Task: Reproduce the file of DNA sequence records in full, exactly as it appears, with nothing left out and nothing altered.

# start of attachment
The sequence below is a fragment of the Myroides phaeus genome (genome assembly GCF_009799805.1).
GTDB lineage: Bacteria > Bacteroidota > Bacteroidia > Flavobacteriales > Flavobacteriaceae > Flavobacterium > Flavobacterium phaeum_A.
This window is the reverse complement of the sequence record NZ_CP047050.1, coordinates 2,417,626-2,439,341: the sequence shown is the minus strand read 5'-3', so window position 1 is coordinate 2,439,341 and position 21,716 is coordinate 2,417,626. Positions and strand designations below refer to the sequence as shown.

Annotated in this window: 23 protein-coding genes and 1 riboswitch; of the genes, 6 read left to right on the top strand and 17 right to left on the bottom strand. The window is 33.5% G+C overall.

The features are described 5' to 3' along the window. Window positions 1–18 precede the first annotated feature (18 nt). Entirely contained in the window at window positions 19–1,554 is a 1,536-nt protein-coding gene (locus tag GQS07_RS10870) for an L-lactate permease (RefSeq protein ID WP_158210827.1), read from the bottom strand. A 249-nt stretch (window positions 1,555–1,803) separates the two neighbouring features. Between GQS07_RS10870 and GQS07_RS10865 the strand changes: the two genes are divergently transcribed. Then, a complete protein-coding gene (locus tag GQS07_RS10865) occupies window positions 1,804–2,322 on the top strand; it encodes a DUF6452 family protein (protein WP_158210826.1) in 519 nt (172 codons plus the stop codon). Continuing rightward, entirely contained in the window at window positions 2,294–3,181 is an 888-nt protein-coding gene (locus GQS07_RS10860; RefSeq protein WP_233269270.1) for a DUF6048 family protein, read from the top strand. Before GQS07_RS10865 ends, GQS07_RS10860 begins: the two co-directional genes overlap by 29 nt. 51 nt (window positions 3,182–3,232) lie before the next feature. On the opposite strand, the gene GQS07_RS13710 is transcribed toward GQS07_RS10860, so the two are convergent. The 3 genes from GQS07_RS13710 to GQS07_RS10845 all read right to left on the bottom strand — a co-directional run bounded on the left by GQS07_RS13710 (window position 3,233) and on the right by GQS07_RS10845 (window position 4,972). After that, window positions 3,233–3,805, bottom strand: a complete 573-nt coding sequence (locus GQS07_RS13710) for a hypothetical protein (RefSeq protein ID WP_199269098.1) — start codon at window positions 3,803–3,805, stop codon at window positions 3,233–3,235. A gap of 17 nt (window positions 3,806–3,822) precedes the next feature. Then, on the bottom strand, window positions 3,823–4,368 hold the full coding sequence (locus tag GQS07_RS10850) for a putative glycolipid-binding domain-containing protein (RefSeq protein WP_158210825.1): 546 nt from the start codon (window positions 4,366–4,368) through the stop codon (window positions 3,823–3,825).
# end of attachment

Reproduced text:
The sequence below is a fragment of the Myroides phaeus genome (genome assembly GCF_009799805.1).
GTDB lineage: Bacteria > Bacteroidota > Bacteroidia > Flavobacteriales > Flavobacteriaceae > Flavobacterium > Flavobacterium phaeum_A.
This window is the reverse complement of the sequence record NZ_CP047050.1, coordinates 2,417,626-2,439,341: the sequence shown is the minus strand read 5'-3', so window position 1 is coordinate 2,439,341 and position 21,716 is coordinate 2,417,626. Positions and strand designations below refer to the sequence as shown.

Annotated in this window: 23 protein-coding genes and 1 riboswitch; of the genes, 6 read left to right on the top strand and 17 right to left on the bottom strand. The window is 33.5% G+C overall.

The features are described 5' to 3' along the window. Window positions 1–18 precede the first annotated feature (18 nt). Entirely contained in the window at window positions 19–1,554 is a 1,536-nt protein-coding gene (locus tag GQS07_RS10870) for an L-lactate permease (RefSeq protein ID WP_158210827.1), read from the bottom strand. A 249-nt stretch (window positions 1,555–1,803) separates the two neighbouring features. Between GQS07_RS10870 and GQS07_RS10865 the strand changes: the two genes are divergently transcribed. Then, a complete protein-coding gene (locus tag GQS07_RS10865) occupies window positions 1,804–2,322 on the top strand; it encodes a DUF6452 family protein (protein WP_158210826.1) in 519 nt (172 codons plus the stop codon). Continuing rightward, entirely contained in the window at window positions 2,294–3,181 is an 888-nt protein-coding gene (locus GQS07_RS10860; RefSeq protein WP_233269270.1) for a DUF6048 family protein, read from the top strand. Before GQS07_RS10865 ends, GQS07_RS10860 begins: the two co-directional genes overlap by 29 nt. 51 nt (window positions 3,182–3,232) lie before the next feature. On the opposite strand, the gene GQS07_RS13710 is transcribed toward GQS07_RS10860, so the two are convergent. The 3 genes from GQS07_RS13710 to GQS07_RS10845 all read right to left on the bottom strand — a co-directional run bounded on the left by GQS07_RS13710 (window position 3,233) and on the right by GQS07_RS10845 (window position 4,972). After that, window positions 3,233–3,805, bottom strand: a complete 573-nt coding sequence (locus GQS07_RS13710) for a hypothetical protein (RefSeq protein ID WP_199269098.1) — start codon at window positions 3,803–3,805, stop codon at window positions 3,233–3,235. A gap of 17 nt (window positions 3,806–3,822) precedes the next feature. Then, on the bottom strand, window positions 3,823–4,368 hold the full coding sequence (locus tag GQS07_RS10850) for a putative glycolipid-binding domain-containing protein (RefSeq protein WP_158210825.1): 546 nt from the start codon (window positions 4,366–4,368) through the stop codon (window positions 3,823–3,825).